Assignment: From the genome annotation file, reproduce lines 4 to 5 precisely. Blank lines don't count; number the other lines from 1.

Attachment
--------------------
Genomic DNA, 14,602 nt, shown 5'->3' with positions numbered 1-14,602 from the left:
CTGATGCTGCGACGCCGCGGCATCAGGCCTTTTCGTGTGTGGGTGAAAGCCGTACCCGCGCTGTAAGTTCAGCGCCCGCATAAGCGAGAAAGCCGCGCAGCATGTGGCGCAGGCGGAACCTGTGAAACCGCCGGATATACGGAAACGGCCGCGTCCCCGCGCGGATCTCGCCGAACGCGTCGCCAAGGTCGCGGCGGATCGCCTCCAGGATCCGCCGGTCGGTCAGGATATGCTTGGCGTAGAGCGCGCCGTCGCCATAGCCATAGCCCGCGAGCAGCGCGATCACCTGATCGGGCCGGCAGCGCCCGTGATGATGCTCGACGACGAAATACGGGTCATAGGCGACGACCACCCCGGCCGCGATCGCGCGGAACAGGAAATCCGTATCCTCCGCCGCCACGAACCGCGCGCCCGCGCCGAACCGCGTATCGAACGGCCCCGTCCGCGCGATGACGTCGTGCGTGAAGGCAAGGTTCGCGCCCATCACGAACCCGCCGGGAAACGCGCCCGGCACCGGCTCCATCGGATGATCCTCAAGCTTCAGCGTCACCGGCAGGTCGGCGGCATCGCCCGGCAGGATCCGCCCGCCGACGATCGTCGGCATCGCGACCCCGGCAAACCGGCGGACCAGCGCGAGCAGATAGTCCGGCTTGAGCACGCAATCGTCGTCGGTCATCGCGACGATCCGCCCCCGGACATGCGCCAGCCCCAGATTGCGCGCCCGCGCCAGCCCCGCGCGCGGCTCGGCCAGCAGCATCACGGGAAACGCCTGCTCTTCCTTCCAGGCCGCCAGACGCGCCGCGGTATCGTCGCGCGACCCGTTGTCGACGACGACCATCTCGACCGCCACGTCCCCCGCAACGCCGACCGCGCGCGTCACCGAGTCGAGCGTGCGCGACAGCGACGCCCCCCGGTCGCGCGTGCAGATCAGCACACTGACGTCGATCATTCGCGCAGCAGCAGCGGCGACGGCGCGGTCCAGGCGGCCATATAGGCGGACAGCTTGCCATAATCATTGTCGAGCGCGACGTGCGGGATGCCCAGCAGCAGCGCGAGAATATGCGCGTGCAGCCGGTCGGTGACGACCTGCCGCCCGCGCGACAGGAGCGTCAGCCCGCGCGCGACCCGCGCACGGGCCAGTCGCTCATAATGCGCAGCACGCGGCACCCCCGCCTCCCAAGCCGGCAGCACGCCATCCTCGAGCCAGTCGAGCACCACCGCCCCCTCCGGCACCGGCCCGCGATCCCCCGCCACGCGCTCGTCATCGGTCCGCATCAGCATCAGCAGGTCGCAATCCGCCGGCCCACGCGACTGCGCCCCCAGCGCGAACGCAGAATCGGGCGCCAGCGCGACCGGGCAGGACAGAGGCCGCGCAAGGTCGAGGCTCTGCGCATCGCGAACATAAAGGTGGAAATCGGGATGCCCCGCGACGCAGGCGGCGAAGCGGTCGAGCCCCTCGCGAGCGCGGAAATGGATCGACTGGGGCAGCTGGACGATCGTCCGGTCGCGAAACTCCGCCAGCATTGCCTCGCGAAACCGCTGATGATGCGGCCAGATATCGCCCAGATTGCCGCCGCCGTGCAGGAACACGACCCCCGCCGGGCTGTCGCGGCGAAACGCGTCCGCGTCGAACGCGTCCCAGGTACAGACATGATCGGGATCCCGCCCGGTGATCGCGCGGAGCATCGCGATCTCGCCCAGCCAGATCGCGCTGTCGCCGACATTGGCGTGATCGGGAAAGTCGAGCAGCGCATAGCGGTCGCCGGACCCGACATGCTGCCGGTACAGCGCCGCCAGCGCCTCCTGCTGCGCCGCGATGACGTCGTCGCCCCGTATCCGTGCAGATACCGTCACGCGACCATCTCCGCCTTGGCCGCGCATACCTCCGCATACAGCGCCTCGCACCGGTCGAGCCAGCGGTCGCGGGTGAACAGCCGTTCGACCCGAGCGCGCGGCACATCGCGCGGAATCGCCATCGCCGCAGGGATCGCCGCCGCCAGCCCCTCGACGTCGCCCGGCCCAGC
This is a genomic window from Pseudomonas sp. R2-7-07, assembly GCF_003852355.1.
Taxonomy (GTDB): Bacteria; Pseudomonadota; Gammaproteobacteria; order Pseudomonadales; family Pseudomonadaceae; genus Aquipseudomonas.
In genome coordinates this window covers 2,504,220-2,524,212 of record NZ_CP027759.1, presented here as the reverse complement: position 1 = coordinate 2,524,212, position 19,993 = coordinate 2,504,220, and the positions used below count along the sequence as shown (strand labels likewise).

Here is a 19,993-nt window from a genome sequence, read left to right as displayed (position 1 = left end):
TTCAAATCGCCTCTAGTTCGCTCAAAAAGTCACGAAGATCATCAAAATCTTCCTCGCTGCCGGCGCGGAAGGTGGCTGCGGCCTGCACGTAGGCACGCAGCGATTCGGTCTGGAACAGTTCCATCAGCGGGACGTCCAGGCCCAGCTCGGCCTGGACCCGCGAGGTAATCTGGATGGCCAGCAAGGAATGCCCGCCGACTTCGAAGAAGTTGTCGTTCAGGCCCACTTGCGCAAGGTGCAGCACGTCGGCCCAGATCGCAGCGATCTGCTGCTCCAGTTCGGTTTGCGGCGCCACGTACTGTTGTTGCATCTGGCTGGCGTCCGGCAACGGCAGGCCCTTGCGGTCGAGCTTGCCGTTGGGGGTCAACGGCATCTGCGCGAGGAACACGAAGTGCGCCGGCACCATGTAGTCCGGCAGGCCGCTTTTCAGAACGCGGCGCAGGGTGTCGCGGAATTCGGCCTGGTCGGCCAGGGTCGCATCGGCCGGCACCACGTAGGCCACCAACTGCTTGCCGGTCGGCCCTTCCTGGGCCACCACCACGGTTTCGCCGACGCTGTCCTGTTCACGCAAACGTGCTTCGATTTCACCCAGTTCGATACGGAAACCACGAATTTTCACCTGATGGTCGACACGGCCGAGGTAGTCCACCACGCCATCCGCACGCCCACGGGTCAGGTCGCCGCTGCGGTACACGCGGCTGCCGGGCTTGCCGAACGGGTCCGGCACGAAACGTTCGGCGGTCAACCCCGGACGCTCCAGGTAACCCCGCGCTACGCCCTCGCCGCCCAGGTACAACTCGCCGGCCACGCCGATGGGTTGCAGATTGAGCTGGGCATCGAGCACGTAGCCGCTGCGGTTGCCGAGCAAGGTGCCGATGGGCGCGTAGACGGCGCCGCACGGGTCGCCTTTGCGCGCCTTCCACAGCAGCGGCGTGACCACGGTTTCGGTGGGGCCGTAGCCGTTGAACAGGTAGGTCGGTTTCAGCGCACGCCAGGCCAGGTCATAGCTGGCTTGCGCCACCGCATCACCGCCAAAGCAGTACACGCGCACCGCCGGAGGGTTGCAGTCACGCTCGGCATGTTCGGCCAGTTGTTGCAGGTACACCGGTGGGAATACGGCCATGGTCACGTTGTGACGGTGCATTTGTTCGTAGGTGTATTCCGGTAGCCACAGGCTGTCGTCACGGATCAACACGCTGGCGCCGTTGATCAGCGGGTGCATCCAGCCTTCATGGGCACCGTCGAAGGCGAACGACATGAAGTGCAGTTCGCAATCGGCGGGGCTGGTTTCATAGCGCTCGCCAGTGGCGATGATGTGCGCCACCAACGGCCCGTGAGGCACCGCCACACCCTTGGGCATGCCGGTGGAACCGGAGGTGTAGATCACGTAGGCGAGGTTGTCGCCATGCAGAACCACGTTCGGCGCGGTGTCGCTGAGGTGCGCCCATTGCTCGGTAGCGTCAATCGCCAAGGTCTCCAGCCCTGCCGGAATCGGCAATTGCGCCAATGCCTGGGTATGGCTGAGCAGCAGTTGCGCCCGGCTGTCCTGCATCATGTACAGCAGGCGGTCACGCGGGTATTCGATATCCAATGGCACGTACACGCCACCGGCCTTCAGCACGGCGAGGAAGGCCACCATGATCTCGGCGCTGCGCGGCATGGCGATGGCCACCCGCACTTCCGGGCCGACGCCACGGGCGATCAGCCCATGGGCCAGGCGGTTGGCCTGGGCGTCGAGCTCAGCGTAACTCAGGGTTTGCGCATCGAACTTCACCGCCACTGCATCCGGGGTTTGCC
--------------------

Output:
Taxonomy (GTDB): Bacteria; Pseudomonadota; Gammaproteobacteria; order Pseudomonadales; family Pseudomonadaceae; genus Aquipseudomonas.
In genome coordinates this window covers 2,504,220-2,524,212 of record NZ_CP027759.1, presented here as the reverse complement: position 1 = coordinate 2,524,212, position 19,993 = coordinate 2,504,220, and the positions used below count along the sequence as shown (strand labels likewise).